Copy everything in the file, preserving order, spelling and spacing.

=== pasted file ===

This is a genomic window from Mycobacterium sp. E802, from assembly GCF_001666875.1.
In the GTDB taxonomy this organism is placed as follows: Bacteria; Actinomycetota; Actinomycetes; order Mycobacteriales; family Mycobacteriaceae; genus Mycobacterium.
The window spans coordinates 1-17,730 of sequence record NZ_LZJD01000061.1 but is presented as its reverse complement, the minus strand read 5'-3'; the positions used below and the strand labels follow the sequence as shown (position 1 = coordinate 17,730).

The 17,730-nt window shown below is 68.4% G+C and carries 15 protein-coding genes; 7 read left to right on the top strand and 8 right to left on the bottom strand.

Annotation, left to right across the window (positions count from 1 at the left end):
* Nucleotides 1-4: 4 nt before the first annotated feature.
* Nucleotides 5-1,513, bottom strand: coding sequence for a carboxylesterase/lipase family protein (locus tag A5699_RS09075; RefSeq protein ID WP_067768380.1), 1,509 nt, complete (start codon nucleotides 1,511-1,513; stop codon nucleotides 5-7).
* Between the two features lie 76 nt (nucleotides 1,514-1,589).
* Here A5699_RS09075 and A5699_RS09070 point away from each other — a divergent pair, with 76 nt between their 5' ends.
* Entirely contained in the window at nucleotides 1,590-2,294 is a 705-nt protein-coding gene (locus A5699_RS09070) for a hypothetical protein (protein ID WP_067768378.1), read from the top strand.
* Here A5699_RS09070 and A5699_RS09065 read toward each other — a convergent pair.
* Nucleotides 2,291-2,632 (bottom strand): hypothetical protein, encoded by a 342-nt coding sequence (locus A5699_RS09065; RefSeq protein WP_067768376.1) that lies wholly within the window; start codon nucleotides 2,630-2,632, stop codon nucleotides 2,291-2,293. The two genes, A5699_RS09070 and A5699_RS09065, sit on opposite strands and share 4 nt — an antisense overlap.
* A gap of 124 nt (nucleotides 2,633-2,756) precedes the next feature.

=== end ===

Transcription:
This is a genomic window from Mycobacterium sp. E802, from assembly GCF_001666875.1.
In the GTDB taxonomy this organism is placed as follows: Bacteria; Actinomycetota; Actinomycetes; order Mycobacteriales; family Mycobacteriaceae; genus Mycobacterium.
The window spans coordinates 1-17,730 of sequence record NZ_LZJD01000061.1 but is presented as its reverse complement, the minus strand read 5'-3'; the positions used below and the strand labels follow the sequence as shown (position 1 = coordinate 17,730).

The 17,730-nt window shown below is 68.4% G+C and carries 15 protein-coding genes; 7 read left to right on the top strand and 8 right to left on the bottom strand.

Annotation, left to right across the window (positions count from 1 at the left end):
* Nucleotides 1-4: 4 nt before the first annotated feature.
* Nucleotides 5-1,513, bottom strand: coding sequence for a carboxylesterase/lipase family protein (locus tag A5699_RS09075; RefSeq protein ID WP_067768380.1), 1,509 nt, complete (start codon nucleotides 1,511-1,513; stop codon nucleotides 5-7).
* Between the two features lie 76 nt (nucleotides 1,514-1,589).
* Here A5699_RS09075 and A5699_RS09070 point away from each other — a divergent pair, with 76 nt between their 5' ends.
* Entirely contained in the window at nucleotides 1,590-2,294 is a 705-nt protein-coding gene (locus A5699_RS09070) for a hypothetical protein (protein ID WP_067768378.1), read from the top strand.
* Here A5699_RS09070 and A5699_RS09065 read toward each other — a convergent pair.
* Nucleotides 2,291-2,632 (bottom strand): hypothetical protein, encoded by a 342-nt coding sequence (locus A5699_RS09065; RefSeq protein WP_067768376.1) that lies wholly within the window; start codon nucleotides 2,630-2,632, stop codon nucleotides 2,291-2,293. The two genes, A5699_RS09070 and A5699_RS09065, sit on opposite strands and share 4 nt — an antisense overlap.
* A gap of 124 nt (nucleotides 2,633-2,756) precedes the next feature.